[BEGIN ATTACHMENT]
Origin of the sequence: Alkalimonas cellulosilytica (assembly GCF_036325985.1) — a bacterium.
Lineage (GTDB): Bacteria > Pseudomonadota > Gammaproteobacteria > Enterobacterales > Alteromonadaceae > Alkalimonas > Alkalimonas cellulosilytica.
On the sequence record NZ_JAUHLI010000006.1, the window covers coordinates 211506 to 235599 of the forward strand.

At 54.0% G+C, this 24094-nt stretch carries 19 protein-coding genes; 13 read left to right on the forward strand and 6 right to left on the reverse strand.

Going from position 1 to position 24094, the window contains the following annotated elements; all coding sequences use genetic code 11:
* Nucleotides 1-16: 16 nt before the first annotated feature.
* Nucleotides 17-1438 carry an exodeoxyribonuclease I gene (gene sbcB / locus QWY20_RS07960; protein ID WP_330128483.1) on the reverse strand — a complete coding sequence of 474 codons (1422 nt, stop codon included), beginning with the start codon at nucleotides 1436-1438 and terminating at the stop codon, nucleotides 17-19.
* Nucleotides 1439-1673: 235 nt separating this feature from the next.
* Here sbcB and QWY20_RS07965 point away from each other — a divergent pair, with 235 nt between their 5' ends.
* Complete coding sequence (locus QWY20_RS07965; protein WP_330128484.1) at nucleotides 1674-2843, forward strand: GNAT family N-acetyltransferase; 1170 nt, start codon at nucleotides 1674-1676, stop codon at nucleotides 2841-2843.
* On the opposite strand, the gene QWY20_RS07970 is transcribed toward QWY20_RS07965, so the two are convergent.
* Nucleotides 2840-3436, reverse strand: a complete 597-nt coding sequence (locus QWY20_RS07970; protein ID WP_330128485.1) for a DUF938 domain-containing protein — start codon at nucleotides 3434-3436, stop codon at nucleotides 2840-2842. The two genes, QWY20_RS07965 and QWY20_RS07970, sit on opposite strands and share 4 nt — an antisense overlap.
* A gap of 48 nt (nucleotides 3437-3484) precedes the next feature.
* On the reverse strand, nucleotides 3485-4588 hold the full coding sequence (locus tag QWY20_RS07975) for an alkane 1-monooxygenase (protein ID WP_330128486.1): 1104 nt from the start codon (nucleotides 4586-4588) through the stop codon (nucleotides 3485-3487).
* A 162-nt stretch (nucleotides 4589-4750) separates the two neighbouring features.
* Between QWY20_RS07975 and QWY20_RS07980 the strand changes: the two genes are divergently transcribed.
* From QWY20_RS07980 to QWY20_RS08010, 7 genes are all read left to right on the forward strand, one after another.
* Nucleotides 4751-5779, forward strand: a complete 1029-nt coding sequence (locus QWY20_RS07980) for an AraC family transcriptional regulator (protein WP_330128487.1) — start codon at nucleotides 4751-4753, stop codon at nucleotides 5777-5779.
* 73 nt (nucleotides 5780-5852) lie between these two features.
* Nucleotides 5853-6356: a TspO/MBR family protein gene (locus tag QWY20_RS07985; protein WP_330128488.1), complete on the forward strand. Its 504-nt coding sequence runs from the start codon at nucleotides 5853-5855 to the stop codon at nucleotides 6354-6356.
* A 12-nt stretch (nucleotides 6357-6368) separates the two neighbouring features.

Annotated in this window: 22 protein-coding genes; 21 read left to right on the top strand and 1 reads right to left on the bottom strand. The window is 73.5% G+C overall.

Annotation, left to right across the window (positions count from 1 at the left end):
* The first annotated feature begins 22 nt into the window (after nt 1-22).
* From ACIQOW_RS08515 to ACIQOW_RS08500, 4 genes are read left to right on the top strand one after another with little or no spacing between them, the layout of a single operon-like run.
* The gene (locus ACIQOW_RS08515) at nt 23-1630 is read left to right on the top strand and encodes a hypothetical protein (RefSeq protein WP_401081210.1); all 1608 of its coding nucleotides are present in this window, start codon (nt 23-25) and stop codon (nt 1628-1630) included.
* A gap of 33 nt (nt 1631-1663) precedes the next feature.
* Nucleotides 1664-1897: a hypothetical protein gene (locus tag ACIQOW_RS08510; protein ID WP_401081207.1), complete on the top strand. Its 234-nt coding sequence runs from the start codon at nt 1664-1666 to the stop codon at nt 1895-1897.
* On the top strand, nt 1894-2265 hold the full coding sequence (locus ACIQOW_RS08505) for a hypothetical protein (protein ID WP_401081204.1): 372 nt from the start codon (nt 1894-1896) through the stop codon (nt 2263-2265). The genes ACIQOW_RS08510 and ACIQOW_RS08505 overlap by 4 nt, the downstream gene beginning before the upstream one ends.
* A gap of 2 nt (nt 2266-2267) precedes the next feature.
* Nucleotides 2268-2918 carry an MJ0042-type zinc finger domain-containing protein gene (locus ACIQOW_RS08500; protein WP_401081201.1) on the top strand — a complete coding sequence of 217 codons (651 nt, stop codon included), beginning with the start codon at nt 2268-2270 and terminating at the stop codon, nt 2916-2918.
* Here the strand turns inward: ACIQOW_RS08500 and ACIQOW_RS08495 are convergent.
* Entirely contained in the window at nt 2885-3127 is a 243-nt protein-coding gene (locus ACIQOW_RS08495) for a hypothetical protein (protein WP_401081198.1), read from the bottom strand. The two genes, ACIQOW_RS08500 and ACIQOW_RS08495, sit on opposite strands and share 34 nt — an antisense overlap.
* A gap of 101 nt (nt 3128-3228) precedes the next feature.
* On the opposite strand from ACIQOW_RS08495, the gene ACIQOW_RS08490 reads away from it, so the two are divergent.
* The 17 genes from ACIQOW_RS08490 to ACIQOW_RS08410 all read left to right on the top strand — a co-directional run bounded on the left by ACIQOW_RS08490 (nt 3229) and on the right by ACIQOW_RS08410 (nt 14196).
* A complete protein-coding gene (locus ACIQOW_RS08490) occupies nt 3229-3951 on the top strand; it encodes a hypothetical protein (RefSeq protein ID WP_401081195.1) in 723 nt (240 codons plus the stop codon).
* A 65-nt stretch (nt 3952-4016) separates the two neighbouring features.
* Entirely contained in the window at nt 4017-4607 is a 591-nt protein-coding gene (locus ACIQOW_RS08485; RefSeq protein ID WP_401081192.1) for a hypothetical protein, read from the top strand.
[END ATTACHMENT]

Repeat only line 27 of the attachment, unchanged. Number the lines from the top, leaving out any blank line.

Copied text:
* A gap of 33 nt (nt 1631-1663) precedes the next feature.